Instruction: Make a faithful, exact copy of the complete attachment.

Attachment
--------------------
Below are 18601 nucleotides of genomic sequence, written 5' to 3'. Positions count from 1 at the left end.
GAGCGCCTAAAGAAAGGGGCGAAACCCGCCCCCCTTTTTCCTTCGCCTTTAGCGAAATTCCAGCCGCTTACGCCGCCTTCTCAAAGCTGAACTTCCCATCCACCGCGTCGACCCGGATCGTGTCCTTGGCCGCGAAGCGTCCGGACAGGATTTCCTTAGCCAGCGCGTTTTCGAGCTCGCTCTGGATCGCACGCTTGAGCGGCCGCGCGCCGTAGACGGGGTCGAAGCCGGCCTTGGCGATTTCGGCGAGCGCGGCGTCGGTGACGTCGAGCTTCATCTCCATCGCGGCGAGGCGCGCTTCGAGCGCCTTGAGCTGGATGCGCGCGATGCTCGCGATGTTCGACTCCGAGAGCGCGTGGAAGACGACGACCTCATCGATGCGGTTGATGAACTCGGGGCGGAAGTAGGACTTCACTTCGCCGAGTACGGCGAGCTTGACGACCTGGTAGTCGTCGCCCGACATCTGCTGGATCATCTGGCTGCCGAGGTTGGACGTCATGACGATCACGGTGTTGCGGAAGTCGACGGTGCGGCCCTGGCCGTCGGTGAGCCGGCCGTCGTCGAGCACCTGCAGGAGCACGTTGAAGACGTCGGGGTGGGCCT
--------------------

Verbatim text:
Below are 18601 nucleotides of genomic sequence, written 5' to 3'. Positions count from 1 at the left end.
GAGCGCCTAAAGAAAGGGGCGAAACCCGCCCCCCTTTTTCCTTCGCCTTTAGCGAAATTCCAGCCGCTTACGCCGCCTTCTCAAAGCTGAACTTCCCATCCACCGCGTCGACCCGGATCGTGTCCTTGGCCGCGAAGCGTCCGGACAGGATTTCCTTAGCCAGCGCGTTTTCGAGCTCGCTCTGGATCGCACGCTTGAGCGGCCGCGCGCCGTAGACGGGGTCGAAGCCGGCCTTGGCGATTTCGGCGAGCGCGGCGTCGGTGACGTCGAGCTTCATCTCCATCGCGGCGAGGCGCGCTTCGAGCGCCTTGAGCTGGATGCGCGCGATGCTCGCGATGTTCGACTCCGAGAGCGCGTGGAAGACGACGACCTCATCGATGCGGTTGATGAACTCGGGGCGGAAGTAGGACTTCACTTCGCCGAGTACGGCGAGCTTGACGACCTGGTAGTCGTCGCCCGACATCTGCTGGATCATCTGGCTGCCGAGGTTGGACGTCATGACGATCACGGTGTTGCGGAAGTCGACGGTGCGGCCCTGGCCGTCGGTGAGCCGGCCGTCGTCGAGCACCTGCAGGAGCACGTTGAAGACGTCGGGGTGGGCCT